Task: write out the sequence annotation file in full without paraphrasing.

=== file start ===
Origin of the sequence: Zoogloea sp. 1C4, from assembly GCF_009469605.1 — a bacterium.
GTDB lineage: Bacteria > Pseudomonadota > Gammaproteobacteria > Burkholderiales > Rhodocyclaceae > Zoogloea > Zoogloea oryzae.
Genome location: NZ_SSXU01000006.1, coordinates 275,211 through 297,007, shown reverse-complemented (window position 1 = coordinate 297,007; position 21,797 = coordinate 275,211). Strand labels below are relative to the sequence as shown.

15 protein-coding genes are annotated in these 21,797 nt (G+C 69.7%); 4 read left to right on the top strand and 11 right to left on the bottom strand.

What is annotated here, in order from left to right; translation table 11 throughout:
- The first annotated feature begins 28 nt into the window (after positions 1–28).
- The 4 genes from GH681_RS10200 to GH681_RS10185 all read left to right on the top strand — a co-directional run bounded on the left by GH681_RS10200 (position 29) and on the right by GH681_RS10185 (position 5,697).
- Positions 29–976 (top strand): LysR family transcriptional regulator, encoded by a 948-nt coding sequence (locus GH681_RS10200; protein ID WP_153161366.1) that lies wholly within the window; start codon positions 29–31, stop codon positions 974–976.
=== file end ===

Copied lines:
Origin of the sequence: Zoogloea sp. 1C4, from assembly GCF_009469605.1 — a bacterium.
GTDB lineage: Bacteria > Pseudomonadota > Gammaproteobacteria > Burkholderiales > Rhodocyclaceae > Zoogloea > Zoogloea oryzae.
Genome location: NZ_SSXU01000006.1, coordinates 275,211 through 297,007, shown reverse-complemented (window position 1 = coordinate 297,007; position 21,797 = coordinate 275,211). Strand labels below are relative to the sequence as shown.

15 protein-coding genes are annotated in these 21,797 nt (G+C 69.7%); 4 read left to right on the top strand and 11 right to left on the bottom strand.

What is annotated here, in order from left to right; translation table 11 throughout:
- The first annotated feature begins 28 nt into the window (after positions 1–28).
- The 4 genes from GH681_RS10200 to GH681_RS10185 all read left to right on the top strand — a co-directional run bounded on the left by GH681_RS10200 (position 29) and on the right by GH681_RS10185 (position 5,697).
- Positions 29–976 (top strand): LysR family transcriptional regulator, encoded by a 948-nt coding sequence (locus GH681_RS10200; protein ID WP_153161366.1) that lies wholly within the window; start codon positions 29–31, stop codon positions 974–976.